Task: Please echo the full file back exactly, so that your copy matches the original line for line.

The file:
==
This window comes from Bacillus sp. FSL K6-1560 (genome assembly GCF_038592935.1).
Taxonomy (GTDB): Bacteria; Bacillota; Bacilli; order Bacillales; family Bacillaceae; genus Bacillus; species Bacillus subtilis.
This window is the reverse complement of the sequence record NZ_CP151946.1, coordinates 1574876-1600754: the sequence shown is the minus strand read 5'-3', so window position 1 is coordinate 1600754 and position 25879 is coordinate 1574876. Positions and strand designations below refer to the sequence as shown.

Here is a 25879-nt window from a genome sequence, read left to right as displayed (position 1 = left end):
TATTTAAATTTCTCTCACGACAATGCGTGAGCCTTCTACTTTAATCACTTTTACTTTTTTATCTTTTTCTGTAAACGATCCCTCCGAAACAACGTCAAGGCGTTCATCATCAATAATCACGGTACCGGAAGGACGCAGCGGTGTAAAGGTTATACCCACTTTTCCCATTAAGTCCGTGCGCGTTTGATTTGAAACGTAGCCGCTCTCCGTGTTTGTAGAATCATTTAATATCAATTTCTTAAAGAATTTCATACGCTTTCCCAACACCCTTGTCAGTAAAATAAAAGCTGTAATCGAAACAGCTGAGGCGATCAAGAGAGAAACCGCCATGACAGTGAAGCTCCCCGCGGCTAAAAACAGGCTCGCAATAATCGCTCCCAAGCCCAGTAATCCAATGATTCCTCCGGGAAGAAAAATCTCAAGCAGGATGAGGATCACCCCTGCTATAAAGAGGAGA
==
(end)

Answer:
This window comes from Bacillus sp. FSL K6-1560 (genome assembly GCF_038592935.1).
Taxonomy (GTDB): Bacteria; Bacillota; Bacilli; order Bacillales; family Bacillaceae; genus Bacillus; species Bacillus subtilis.
This window is the reverse complement of the sequence record NZ_CP151946.1, coordinates 1574876-1600754: the sequence shown is the minus strand read 5'-3', so window position 1 is coordinate 1600754 and position 25879 is coordinate 1574876. Positions and strand designations below refer to the sequence as shown.

Here is a 25879-nt window from a genome sequence, read left to right as displayed (position 1 = left end):
TATTTAAATTTCTCTCACGACAATGCGTGAGCCTTCTACTTTAATCACTTTTACTTTTTTATCTTTTTCTGTAAACGATCCCTCCGAAACAACGTCAAGGCGTTCATCATCAATAATCACGGTACCGGAAGGACGCAGCGGTGTAAAGGTTATACCCACTTTTCCCATTAAGTCCGTGCGCGTTTGATTTGAAACGTAGCCGCTCTCCGTGTTTGTAGAATCATTTAATATCAATTTCTTAAAGAATTTCATACGCTTTCCCAACACCCTTGTCAGTAAAATAAAAGCTGTAATCGAAACAGCTGAGGCGATCAAGAGAGAAACCGCCATGACAGTGAAGCTCCCCGCGGCTAAAAACAGGCTCGCAATAATCGCTCCCAAGCCCAGTAATCCAATGATTCCTCCGGGAAGAAAAATCTCAAGCAGGATGAGGATCACCCCTGCTATAAAGAGGAGA